Part 2: The Role of the State Services Commission in Relation to Māori

The State Services Commission: Capability to Recognise and Address Issues for Māori.


The capability that a department requires is dictated by a number of factors – including its role, the outcomes it wishes to achieve, and the environment in which it operates. In considering the Māori capability of the Commission, we needed a clear understanding of the Commission’s role in relation to Māori.

This Part considers:

  • the role of the Commission in relation to Māori; and
  • the process followed to define that role and our assessment of that process.

What We Did

Our examination included:

  • discussions with the key Commission staff involved in defining the role of the Commission in relation to Māori – in order to understand the process whereby the role was defined; and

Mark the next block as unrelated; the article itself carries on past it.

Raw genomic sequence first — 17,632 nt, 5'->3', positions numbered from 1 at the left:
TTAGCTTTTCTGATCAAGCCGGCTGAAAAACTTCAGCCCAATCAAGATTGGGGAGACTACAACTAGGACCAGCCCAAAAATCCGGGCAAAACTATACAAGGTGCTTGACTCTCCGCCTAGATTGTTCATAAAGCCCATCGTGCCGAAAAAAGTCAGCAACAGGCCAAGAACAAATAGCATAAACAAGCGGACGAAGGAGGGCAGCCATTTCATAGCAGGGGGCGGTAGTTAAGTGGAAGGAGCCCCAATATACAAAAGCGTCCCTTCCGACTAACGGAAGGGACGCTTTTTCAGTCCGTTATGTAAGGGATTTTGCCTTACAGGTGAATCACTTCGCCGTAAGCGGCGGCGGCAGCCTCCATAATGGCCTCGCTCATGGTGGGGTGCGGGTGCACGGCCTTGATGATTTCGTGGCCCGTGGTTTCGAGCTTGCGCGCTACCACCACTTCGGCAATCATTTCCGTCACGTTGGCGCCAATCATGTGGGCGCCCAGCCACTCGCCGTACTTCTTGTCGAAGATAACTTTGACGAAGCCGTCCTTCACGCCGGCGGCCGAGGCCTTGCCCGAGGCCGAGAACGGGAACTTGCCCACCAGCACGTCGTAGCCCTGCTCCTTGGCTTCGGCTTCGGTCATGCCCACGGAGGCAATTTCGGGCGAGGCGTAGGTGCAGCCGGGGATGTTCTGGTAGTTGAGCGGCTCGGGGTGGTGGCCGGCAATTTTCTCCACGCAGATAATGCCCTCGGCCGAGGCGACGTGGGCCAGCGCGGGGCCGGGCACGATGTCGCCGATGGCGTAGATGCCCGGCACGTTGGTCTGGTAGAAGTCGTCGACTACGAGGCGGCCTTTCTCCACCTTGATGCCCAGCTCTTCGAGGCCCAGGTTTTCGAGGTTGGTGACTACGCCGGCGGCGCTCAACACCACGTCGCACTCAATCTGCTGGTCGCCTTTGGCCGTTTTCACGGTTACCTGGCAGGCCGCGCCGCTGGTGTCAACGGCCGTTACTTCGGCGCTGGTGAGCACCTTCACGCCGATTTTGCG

• reviewing documentation that showed how the Commission’s role was defined.

Defining the Commission’s Role in Relation to Māori

The Commission’s internal strategy Māori Responsiveness in the Commission: 2003-2006 (the Māori Responsiveness Strategy) defines the Commission’s role in relation to Māori as being –

to provide assurance to Government that chief executives develop and maintain their department’s capability to address issues that impact on Māori, firstly as Treaty partners and Māori as citizens, and secondly as Public Service employees who identify as Māori.

The Commission’s Statement of Intent for 2003 recognises the relevance of responsiveness to Māori to the outcomes the Commission wants to achieve.

Assurance on Departmental Capability and Performance

In reviewing the performance of departments and chief executives, the Commission is responsible for assessing their performance in: